FHJC Releases Educational Video
Fair Housing Rights of Deaf People in Nursing Homes and Assisted Living Facilities Featured in Film
Today, the Fair Housing Justice Center (FHJC) released an educational video entitled A Home for Henry. The video was created to increase public awareness about the fair housing rights of deaf and hard of hearing populations in nursing homes and assisted living facilities.
In November 2015, the FHJC filed two federal fair housing lawsuits against operators of nursing homes and assisted living facilities, alleging that they refused to make American Sign Language (ASL) interpreters available to deaf persons at dozens of nursing homes and assisted living facilities in violation of fair housing and other civil rights laws. As a result of settlements reached with these defendants, the FHJC created this short educational video in American Sign Language (ASL). The film is also subtitled.
A Home for Henry tells the story of Henry, an elderly Deaf man who recently started residing in a nursing home. In the 12-minute video, Henry relates his personal experience searching for a nursing home and his interaction with a nursing home administrator who developed an effective communication plan that would meet his needs.
A Home for Henry encourages elderly people who are deaf or hard of hearing to exercise their fair housing rights. It also provides administrators and staff of nursing homes and assisted living facilities with valuable information about the types of auxiliary aids that will ensure effective communication with deaf and hard of hearing residents. A Home for Henry was directed and produced by the Deaf Professional Artists Network (DPAN), featuring a nearly all deaf cast and crew and was created in consultation with the National Association of the Deaf (NAD).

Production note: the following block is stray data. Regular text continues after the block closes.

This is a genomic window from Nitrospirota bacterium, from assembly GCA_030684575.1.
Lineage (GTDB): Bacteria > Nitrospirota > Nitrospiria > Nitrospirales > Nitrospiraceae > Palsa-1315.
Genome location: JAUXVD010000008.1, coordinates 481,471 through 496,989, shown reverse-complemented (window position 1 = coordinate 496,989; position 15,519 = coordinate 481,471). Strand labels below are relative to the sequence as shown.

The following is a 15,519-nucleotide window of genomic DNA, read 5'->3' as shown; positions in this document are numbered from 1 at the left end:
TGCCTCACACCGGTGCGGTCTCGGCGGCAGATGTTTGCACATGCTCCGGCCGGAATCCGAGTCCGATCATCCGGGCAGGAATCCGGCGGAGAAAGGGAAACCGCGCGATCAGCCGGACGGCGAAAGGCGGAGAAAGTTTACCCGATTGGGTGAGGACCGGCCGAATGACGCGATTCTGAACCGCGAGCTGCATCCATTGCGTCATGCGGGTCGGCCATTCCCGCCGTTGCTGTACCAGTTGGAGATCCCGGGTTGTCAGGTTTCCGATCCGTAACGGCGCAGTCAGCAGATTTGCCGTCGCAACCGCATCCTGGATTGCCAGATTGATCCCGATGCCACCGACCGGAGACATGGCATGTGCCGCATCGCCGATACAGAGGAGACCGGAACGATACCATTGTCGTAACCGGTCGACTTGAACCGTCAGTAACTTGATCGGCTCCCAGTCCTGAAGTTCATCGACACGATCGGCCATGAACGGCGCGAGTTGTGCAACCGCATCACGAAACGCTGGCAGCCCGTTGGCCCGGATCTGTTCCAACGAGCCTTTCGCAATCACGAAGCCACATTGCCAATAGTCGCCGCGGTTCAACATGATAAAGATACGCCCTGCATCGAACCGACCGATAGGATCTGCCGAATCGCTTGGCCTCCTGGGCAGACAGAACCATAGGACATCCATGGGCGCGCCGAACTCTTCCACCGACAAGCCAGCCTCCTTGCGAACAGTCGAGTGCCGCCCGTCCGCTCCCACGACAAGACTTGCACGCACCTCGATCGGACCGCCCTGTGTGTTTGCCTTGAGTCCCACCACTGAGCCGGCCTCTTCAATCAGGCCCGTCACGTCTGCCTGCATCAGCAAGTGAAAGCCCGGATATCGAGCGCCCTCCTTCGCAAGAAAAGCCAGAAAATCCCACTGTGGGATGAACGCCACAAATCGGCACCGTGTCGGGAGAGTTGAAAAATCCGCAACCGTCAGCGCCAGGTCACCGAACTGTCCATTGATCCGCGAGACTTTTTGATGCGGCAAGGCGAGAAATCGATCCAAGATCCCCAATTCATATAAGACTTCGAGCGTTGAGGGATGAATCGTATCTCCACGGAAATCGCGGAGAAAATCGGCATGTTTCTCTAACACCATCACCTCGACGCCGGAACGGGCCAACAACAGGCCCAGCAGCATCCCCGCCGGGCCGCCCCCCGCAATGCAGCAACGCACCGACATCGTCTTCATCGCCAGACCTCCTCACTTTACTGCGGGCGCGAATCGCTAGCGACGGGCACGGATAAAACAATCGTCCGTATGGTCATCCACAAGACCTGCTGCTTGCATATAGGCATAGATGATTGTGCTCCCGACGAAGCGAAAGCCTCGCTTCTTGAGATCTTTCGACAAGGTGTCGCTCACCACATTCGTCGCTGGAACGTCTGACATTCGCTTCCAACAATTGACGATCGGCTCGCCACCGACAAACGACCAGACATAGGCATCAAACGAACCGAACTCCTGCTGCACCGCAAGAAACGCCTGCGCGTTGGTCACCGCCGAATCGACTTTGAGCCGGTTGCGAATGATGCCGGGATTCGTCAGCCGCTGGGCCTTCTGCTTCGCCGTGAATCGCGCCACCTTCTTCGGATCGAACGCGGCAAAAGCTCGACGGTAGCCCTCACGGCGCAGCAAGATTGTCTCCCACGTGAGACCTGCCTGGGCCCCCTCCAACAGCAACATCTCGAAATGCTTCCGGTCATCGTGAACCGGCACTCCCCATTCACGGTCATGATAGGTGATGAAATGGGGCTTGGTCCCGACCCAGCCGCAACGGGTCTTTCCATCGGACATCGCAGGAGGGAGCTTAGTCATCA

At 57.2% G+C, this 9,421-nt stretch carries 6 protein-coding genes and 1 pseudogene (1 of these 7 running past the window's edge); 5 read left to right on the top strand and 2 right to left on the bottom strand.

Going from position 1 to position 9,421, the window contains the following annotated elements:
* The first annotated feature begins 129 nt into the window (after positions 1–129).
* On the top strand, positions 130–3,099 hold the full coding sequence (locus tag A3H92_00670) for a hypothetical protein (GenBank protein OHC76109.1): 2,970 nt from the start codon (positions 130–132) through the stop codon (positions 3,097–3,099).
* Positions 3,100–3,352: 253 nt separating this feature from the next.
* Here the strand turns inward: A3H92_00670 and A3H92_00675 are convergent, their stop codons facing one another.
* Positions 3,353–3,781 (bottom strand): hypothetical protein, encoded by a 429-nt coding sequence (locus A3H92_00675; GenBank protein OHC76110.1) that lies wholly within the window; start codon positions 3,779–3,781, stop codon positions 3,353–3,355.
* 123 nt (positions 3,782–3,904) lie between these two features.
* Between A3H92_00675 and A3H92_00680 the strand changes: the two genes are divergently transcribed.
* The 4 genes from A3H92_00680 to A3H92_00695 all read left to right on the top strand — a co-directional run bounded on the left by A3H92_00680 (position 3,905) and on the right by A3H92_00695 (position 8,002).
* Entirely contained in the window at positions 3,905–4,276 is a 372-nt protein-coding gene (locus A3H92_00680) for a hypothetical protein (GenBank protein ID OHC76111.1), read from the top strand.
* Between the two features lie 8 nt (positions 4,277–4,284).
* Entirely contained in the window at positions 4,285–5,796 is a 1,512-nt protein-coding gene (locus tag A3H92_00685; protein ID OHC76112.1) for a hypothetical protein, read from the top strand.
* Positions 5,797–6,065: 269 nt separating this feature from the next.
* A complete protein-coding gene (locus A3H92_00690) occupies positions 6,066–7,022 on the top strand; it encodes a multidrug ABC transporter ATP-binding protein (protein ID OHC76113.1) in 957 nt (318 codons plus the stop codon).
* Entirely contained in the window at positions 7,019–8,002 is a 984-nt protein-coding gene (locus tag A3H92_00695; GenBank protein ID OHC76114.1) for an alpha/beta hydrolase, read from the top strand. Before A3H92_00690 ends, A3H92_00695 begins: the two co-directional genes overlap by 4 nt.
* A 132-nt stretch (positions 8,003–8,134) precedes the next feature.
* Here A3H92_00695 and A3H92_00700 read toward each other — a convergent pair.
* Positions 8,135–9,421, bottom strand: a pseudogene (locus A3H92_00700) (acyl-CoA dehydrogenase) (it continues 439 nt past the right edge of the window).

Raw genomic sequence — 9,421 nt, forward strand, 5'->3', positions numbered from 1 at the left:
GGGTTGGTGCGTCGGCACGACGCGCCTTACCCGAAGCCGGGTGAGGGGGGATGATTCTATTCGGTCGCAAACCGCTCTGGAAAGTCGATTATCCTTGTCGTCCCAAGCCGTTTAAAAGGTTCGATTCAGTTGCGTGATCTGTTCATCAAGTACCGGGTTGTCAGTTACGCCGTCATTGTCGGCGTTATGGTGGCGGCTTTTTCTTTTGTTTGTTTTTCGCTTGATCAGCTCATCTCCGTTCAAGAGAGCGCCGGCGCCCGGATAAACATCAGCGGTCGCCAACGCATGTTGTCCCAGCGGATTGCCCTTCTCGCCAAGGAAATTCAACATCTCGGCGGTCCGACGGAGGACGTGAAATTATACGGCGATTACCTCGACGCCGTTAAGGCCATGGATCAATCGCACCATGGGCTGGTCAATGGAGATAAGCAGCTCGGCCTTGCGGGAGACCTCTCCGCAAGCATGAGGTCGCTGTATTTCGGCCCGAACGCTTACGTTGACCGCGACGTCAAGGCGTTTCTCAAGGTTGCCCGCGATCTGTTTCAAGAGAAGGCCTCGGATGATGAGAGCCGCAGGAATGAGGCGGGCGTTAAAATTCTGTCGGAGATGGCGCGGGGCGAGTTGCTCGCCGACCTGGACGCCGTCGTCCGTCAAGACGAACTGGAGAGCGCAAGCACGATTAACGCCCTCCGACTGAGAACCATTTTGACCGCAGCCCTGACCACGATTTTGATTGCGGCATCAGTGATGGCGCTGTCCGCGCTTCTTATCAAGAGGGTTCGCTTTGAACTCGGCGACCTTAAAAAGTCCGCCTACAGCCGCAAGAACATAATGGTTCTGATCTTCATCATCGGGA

FHJC Executive Director Fred Freiberg, “For deaf and hard of hearing people to access and fully use and enjoy the benefits and services available in nursing homes and assisted living facilities, effective communication is essential. The FHJC produced this film after learning that few educational resources were available that described the fair housing rights of deaf persons or the elements of an effective communication plan.”
“Housing rights are important for every person who is looking for a place to live, but information is not always available nor accessible especially for deaf and hard of hearing people. This video provides important information about housing rights through American Sign Language and captioning,” said Howard A. Rosenblum, CEO of the NAD. “The NAD applauds the Fair Housing Justice Center for taking the lead and collaborating with deaf organizations to make this video a reality.”
The mission of the Fair Housing Justice Center (FHJC), a nonprofit civil rights organization, is to eliminate housing discrimination; promote policies and programs that foster more open, accessible, and inclusive communities; and strengthen enforcement of fair housing laws in the New York City region.